Science for Health
Antibodies are an integral part of human immunity and their induction by vaccines has proven successful in prevention of many infectious diseases. However, some of the most dangerous pathogens of today’s world, such as HIV, influenza and malaria, evade antibody responses, both natural and vaccine-induced. A better understanding of the mechanisms by which these pathogens trigger antibody responses will be necessary for the development of more effective vaccines.
We focus on the B-cell antigen receptor, the primary receptor that controls the activation of B lymphocytes and the specificity of the antibody response. Binding of pathogens to B-cell antigen receptors leads to transduction of activation signals to B-lymphocytes, eventually leading to secretion of pathogen-specific antibodies.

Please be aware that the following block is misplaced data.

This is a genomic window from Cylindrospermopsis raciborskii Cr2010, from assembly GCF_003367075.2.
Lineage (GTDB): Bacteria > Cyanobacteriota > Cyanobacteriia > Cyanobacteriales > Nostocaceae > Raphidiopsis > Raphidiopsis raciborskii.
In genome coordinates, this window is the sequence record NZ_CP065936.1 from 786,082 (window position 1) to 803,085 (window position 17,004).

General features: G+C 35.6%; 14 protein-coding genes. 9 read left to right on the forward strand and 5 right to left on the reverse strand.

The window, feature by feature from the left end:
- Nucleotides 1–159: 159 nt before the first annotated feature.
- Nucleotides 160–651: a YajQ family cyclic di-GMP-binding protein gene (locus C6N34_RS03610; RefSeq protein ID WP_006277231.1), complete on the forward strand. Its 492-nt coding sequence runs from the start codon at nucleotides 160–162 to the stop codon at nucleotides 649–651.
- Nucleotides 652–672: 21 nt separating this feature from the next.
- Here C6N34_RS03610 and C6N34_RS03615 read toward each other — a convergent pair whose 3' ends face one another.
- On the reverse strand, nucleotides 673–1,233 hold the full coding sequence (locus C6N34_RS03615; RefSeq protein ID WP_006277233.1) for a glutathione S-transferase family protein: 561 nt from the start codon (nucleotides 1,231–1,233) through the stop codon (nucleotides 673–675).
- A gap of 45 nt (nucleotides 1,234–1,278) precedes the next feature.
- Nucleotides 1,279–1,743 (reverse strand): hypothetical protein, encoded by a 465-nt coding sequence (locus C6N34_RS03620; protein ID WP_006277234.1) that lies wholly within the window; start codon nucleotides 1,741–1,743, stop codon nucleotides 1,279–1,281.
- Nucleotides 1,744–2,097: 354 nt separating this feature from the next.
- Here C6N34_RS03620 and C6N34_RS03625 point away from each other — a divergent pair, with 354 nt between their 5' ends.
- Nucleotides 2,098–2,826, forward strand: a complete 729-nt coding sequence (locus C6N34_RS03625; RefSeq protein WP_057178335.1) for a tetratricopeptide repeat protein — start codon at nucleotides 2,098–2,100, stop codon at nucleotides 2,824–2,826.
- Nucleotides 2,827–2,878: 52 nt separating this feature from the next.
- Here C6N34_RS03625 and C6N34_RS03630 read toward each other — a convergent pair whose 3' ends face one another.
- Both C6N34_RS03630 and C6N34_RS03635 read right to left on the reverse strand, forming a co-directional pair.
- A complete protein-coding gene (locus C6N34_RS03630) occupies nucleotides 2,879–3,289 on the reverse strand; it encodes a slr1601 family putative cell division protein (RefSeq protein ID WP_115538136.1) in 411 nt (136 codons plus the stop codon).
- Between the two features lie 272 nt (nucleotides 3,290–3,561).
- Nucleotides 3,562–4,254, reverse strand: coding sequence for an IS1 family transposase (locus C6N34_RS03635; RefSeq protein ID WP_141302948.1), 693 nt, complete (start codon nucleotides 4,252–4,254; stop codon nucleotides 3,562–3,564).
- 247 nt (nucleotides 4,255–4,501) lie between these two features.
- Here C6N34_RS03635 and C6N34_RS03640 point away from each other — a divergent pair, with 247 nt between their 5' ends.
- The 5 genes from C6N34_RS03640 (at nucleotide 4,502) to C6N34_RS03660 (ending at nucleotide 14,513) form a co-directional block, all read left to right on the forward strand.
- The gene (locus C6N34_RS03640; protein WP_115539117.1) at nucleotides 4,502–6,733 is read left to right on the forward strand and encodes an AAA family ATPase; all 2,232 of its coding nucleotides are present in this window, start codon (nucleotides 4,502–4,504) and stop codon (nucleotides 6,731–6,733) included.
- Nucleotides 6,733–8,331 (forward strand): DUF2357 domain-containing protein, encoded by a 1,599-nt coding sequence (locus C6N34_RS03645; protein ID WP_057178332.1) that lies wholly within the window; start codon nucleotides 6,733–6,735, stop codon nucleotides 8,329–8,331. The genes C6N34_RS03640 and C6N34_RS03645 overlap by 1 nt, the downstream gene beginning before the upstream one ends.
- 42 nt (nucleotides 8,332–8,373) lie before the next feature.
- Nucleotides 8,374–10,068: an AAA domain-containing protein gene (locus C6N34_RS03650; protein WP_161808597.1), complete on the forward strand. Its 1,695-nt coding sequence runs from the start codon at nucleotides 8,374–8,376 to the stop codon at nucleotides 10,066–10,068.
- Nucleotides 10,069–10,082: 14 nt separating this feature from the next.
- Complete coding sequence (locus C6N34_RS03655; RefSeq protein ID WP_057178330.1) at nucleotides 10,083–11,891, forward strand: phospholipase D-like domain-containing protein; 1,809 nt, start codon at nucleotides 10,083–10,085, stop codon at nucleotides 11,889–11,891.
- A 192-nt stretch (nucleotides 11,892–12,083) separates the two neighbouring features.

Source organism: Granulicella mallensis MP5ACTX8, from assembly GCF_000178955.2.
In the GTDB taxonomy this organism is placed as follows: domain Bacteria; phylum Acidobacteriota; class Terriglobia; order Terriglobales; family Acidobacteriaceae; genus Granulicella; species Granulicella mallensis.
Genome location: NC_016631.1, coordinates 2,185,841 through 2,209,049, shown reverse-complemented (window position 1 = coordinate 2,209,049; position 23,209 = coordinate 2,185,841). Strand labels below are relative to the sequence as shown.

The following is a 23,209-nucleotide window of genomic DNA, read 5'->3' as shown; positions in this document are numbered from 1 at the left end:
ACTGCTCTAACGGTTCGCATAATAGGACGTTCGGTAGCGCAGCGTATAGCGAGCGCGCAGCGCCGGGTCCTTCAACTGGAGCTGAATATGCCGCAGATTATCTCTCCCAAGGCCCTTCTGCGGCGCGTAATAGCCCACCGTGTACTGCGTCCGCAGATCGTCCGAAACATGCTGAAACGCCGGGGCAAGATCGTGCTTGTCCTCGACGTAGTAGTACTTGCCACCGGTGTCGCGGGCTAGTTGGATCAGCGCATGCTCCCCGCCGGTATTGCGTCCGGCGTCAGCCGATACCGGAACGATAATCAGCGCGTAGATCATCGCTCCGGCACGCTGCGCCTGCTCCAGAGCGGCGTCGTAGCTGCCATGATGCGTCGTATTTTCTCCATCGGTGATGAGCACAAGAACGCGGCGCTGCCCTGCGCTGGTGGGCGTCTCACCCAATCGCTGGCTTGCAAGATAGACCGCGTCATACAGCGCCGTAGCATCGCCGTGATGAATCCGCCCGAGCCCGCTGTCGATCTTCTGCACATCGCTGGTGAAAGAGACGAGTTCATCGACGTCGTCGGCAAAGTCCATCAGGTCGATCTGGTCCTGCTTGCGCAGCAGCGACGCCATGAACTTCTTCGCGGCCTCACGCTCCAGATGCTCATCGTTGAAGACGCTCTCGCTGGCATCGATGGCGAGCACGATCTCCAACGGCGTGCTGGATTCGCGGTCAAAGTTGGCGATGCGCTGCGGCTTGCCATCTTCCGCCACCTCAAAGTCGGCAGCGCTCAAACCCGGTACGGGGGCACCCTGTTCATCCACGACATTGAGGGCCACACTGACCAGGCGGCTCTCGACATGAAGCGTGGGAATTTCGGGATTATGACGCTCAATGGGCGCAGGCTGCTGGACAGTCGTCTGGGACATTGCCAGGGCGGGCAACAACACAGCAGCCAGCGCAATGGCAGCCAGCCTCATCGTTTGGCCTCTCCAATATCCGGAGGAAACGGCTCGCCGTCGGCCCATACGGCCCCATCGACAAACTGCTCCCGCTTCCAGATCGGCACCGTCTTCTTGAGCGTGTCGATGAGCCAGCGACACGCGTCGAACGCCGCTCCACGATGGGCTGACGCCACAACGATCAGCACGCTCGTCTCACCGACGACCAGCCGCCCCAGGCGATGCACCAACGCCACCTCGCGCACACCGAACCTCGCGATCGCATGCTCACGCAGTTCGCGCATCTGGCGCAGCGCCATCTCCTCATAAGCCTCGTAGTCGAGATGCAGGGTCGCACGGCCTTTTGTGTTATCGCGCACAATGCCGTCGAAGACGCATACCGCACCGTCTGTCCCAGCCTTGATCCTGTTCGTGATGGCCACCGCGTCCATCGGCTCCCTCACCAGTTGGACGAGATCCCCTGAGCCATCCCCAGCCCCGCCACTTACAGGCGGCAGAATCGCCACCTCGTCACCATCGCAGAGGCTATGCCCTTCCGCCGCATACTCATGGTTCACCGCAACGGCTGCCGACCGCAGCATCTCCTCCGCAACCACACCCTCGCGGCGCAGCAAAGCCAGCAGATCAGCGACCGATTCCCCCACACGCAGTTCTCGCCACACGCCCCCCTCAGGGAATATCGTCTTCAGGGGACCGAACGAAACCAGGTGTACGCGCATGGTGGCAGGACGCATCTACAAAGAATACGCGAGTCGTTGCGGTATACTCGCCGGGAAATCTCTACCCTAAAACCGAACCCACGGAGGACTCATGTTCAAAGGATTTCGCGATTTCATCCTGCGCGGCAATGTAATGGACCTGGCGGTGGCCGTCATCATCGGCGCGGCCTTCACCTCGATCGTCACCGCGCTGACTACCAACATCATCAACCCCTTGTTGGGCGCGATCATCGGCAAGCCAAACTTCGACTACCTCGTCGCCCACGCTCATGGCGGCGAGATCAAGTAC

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Schematic structure of the B-cell receptor composed of the membrane immunoglobulin (Ig) and the Ig-αβ heterodimer. Signaling is initiated by the cytoplasmic enzymes Lyn and Syk.
Postdoctoral and PhD positions are available. Please contact Pavel Tolar.
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